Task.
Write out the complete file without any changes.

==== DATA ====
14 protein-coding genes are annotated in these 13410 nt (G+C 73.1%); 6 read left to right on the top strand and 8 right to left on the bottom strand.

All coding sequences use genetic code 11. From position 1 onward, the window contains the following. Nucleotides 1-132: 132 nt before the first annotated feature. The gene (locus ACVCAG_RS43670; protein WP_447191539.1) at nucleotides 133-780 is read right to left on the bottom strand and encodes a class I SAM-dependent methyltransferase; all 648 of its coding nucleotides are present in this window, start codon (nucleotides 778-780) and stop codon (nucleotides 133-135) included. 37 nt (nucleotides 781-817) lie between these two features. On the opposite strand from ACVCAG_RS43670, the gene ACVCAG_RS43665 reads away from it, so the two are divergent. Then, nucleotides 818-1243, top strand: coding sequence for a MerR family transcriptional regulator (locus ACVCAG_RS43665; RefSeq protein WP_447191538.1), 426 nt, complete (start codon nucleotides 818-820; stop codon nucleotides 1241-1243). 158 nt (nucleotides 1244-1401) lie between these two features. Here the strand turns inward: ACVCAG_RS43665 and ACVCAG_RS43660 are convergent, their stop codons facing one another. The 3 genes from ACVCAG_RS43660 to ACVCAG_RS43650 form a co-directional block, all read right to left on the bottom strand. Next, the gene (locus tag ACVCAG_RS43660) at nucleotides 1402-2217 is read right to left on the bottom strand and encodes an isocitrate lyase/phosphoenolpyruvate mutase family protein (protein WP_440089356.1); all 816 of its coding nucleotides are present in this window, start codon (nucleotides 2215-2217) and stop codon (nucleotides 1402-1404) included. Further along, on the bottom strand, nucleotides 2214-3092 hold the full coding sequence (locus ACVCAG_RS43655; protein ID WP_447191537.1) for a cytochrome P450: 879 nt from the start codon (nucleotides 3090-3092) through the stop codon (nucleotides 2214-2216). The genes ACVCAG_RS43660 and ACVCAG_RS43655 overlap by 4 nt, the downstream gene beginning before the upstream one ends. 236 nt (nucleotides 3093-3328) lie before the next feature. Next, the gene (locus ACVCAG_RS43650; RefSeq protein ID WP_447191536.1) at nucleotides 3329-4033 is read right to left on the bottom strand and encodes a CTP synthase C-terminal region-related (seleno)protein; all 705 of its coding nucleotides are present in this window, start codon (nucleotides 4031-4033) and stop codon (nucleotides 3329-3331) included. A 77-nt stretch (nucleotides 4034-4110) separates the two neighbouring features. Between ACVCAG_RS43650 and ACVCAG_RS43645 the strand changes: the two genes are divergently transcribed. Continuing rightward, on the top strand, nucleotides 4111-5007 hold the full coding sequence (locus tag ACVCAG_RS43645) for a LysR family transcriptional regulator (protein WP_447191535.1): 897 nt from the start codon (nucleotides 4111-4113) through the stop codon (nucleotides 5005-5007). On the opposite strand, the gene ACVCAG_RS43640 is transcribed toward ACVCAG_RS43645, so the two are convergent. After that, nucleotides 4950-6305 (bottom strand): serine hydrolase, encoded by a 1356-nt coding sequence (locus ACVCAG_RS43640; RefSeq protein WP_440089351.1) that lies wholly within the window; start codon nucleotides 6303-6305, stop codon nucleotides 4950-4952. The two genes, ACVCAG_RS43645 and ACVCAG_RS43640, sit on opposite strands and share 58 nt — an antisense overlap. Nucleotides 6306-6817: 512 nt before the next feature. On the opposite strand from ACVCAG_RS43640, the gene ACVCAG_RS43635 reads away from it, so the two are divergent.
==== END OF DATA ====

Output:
14 protein-coding genes are annotated in these 13410 nt (G+C 73.1%); 6 read left to right on the top strand and 8 right to left on the bottom strand.

All coding sequences use genetic code 11. From position 1 onward, the window contains the following. Nucleotides 1-132: 132 nt before the first annotated feature. The gene (locus ACVCAG_RS43670; protein WP_447191539.1) at nucleotides 133-780 is read right to left on the bottom strand and encodes a class I SAM-dependent methyltransferase; all 648 of its coding nucleotides are present in this window, start codon (nucleotides 778-780) and stop codon (nucleotides 133-135) included. 37 nt (nucleotides 781-817) lie between these two features. On the opposite strand from ACVCAG_RS43670, the gene ACVCAG_RS43665 reads away from it, so the two are divergent. Then, nucleotides 818-1243, top strand: coding sequence for a MerR family transcriptional regulator (locus ACVCAG_RS43665; RefSeq protein WP_447191538.1), 426 nt, complete (start codon nucleotides 818-820; stop codon nucleotides 1241-1243). 158 nt (nucleotides 1244-1401) lie between these two features. Here the strand turns inward: ACVCAG_RS43665 and ACVCAG_RS43660 are convergent, their stop codons facing one another. The 3 genes from ACVCAG_RS43660 to ACVCAG_RS43650 form a co-directional block, all read right to left on the bottom strand. Next, the gene (locus tag ACVCAG_RS43660) at nucleotides 1402-2217 is read right to left on the bottom strand and encodes an isocitrate lyase/phosphoenolpyruvate mutase family protein (protein WP_440089356.1); all 816 of its coding nucleotides are present in this window, start codon (nucleotides 2215-2217) and stop codon (nucleotides 1402-1404) included. Further along, on the bottom strand, nucleotides 2214-3092 hold the full coding sequence (locus ACVCAG_RS43655; protein ID WP_447191537.1) for a cytochrome P450: 879 nt from the start codon (nucleotides 3090-3092) through the stop codon (nucleotides 2214-2216). The genes ACVCAG_RS43660 and ACVCAG_RS43655 overlap by 4 nt, the downstream gene beginning before the upstream one ends. 236 nt (nucleotides 3093-3328) lie before the next feature. Next, the gene (locus ACVCAG_RS43650; RefSeq protein ID WP_447191536.1) at nucleotides 3329-4033 is read right to left on the bottom strand and encodes a CTP synthase C-terminal region-related (seleno)protein; all 705 of its coding nucleotides are present in this window, start codon (nucleotides 4031-4033) and stop codon (nucleotides 3329-3331) included. A 77-nt stretch (nucleotides 4034-4110) separates the two neighbouring features. Between ACVCAG_RS43650 and ACVCAG_RS43645 the strand changes: the two genes are divergently transcribed. Continuing rightward, on the top strand, nucleotides 4111-5007 hold the full coding sequence (locus tag ACVCAG_RS43645) for a LysR family transcriptional regulator (protein WP_447191535.1): 897 nt from the start codon (nucleotides 4111-4113) through the stop codon (nucleotides 5005-5007). On the opposite strand, the gene ACVCAG_RS43640 is transcribed toward ACVCAG_RS43645, so the two are convergent. After that, nucleotides 4950-6305 (bottom strand): serine hydrolase, encoded by a 1356-nt coding sequence (locus ACVCAG_RS43640; RefSeq protein WP_440089351.1) that lies wholly within the window; start codon nucleotides 6303-6305, stop codon nucleotides 4950-4952. The two genes, ACVCAG_RS43645 and ACVCAG_RS43640, sit on opposite strands and share 58 nt — an antisense overlap. Nucleotides 6306-6817: 512 nt before the next feature. On the opposite strand from ACVCAG_RS43640, the gene ACVCAG_RS43635 reads away from it, so the two are divergent.